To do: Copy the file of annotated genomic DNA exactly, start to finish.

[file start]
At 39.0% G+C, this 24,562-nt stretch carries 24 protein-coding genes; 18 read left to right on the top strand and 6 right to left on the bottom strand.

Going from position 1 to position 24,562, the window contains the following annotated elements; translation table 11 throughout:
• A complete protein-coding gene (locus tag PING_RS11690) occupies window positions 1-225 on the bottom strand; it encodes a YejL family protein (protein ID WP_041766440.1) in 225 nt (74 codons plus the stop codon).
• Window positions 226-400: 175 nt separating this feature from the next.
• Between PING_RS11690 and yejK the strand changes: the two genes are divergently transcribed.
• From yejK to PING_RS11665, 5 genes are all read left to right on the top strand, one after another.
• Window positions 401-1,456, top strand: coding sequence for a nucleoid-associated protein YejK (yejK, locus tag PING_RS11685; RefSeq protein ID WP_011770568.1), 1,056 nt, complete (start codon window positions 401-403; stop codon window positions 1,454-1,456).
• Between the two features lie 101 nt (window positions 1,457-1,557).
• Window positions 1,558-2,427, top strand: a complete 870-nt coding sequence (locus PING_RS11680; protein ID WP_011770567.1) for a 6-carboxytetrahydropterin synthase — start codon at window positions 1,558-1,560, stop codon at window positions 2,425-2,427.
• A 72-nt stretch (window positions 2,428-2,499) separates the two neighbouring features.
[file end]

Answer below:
At 39.0% G+C, this 24,562-nt stretch carries 24 protein-coding genes; 18 read left to right on the top strand and 6 right to left on the bottom strand.

Going from position 1 to position 24,562, the window contains the following annotated elements; translation table 11 throughout:
• A complete protein-coding gene (locus tag PING_RS11690) occupies window positions 1-225 on the bottom strand; it encodes a YejL family protein (protein ID WP_041766440.1) in 225 nt (74 codons plus the stop codon).
• Window positions 226-400: 175 nt separating this feature from the next.
• Between PING_RS11690 and yejK the strand changes: the two genes are divergently transcribed.
• From yejK to PING_RS11665, 5 genes are all read left to right on the top strand, one after another.
• Window positions 401-1,456, top strand: coding sequence for a nucleoid-associated protein YejK (yejK, locus tag PING_RS11685; RefSeq protein ID WP_011770568.1), 1,056 nt, complete (start codon window positions 401-403; stop codon window positions 1,454-1,456).
• Between the two features lie 101 nt (window positions 1,457-1,557).
• Window positions 1,558-2,427, top strand: a complete 870-nt coding sequence (locus PING_RS11680; protein ID WP_011770567.1) for a 6-carboxytetrahydropterin synthase — start codon at window positions 1,558-1,560, stop codon at window positions 2,425-2,427.
• A 72-nt stretch (window positions 2,428-2,499) separates the two neighbouring features.